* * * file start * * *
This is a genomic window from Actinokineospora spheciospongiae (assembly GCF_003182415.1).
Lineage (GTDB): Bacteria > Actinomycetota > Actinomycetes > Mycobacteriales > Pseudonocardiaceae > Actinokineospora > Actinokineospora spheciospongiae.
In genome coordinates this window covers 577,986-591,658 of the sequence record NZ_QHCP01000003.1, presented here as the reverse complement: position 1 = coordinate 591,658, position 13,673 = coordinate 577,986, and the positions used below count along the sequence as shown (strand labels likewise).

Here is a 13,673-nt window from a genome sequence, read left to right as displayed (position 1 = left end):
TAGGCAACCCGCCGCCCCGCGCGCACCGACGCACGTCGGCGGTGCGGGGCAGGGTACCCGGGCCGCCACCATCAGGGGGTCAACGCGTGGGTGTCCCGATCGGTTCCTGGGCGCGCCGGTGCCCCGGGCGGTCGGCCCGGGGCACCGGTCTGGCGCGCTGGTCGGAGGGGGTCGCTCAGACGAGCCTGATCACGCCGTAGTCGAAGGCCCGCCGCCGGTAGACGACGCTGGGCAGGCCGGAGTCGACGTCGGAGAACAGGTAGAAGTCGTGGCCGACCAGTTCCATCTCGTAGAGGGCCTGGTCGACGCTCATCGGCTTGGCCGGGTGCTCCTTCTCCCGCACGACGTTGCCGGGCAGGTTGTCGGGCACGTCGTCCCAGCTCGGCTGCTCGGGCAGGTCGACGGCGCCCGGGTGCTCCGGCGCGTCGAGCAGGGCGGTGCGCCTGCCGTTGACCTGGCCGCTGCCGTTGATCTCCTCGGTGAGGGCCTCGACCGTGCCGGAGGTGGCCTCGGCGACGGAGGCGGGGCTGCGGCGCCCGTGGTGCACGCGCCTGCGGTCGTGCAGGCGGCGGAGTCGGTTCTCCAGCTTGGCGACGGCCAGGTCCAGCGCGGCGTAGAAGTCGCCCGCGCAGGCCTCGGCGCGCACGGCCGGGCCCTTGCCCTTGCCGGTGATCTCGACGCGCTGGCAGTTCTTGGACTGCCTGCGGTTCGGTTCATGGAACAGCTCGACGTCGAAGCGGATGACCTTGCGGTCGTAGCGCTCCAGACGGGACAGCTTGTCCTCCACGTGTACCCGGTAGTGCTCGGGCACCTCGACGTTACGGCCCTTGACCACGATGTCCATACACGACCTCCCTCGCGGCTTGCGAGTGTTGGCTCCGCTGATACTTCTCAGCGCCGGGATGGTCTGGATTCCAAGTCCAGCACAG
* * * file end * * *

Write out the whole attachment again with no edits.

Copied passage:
This is a genomic window from Actinokineospora spheciospongiae (assembly GCF_003182415.1).
Lineage (GTDB): Bacteria > Actinomycetota > Actinomycetes > Mycobacteriales > Pseudonocardiaceae > Actinokineospora > Actinokineospora spheciospongiae.
In genome coordinates this window covers 577,986-591,658 of the sequence record NZ_QHCP01000003.1, presented here as the reverse complement: position 1 = coordinate 591,658, position 13,673 = coordinate 577,986, and the positions used below count along the sequence as shown (strand labels likewise).

Here is a 13,673-nt window from a genome sequence, read left to right as displayed (position 1 = left end):
TAGGCAACCCGCCGCCCCGCGCGCACCGACGCACGTCGGCGGTGCGGGGCAGGGTACCCGGGCCGCCACCATCAGGGGGTCAACGCGTGGGTGTCCCGATCGGTTCCTGGGCGCGCCGGTGCCCCGGGCGGTCGGCCCGGGGCACCGGTCTGGCGCGCTGGTCGGAGGGGGTCGCTCAGACGAGCCTGATCACGCCGTAGTCGAAGGCCCGCCGCCGGTAGACGACGCTGGGCAGGCCGGAGTCGACGTCGGAGAACAGGTAGAAGTCGTGGCCGACCAGTTCCATCTCGTAGAGGGCCTGGTCGACGCTCATCGGCTTGGCCGGGTGCTCCTTCTCCCGCACGACGTTGCCGGGCAGGTTGTCGGGCACGTCGTCCCAGCTCGGCTGCTCGGGCAGGTCGACGGCGCCCGGGTGCTCCGGCGCGTCGAGCAGGGCGGTGCGCCTGCCGTTGACCTGGCCGCTGCCGTTGATCTCCTCGGTGAGGGCCTCGACCGTGCCGGAGGTGGCCTCGGCGACGGAGGCGGGGCTGCGGCGCCCGTGGTGCACGCGCCTGCGGTCGTGCAGGCGGCGGAGTCGGTTCTCCAGCTTGGCGACGGCCAGGTCCAGCGCGGCGTAGAAGTCGCCCGCGCAGGCCTCGGCGCGCACGGCCGGGCCCTTGCCCTTGCCGGTGATCTCGACGCGCTGGCAGTTCTTGGACTGCCTGCGGTTCGGTTCATGGAACAGCTCGACGTCGAAGCGGATGACCTTGCGGTCGTAGCGCTCCAGACGGGACAGCTTGTCCTCCACGTGTACCCGGTAGTGCTCGGGCACCTCGACGTTACGGCCCTTGACCACGATGTCCATACACGACCTCCCTCGCGGCTTGCGAGTGTTGGCTCCGCTGATACTTCTCAGCGCCGGGATGGTCTGGATTCCAAGTCCAGCACAG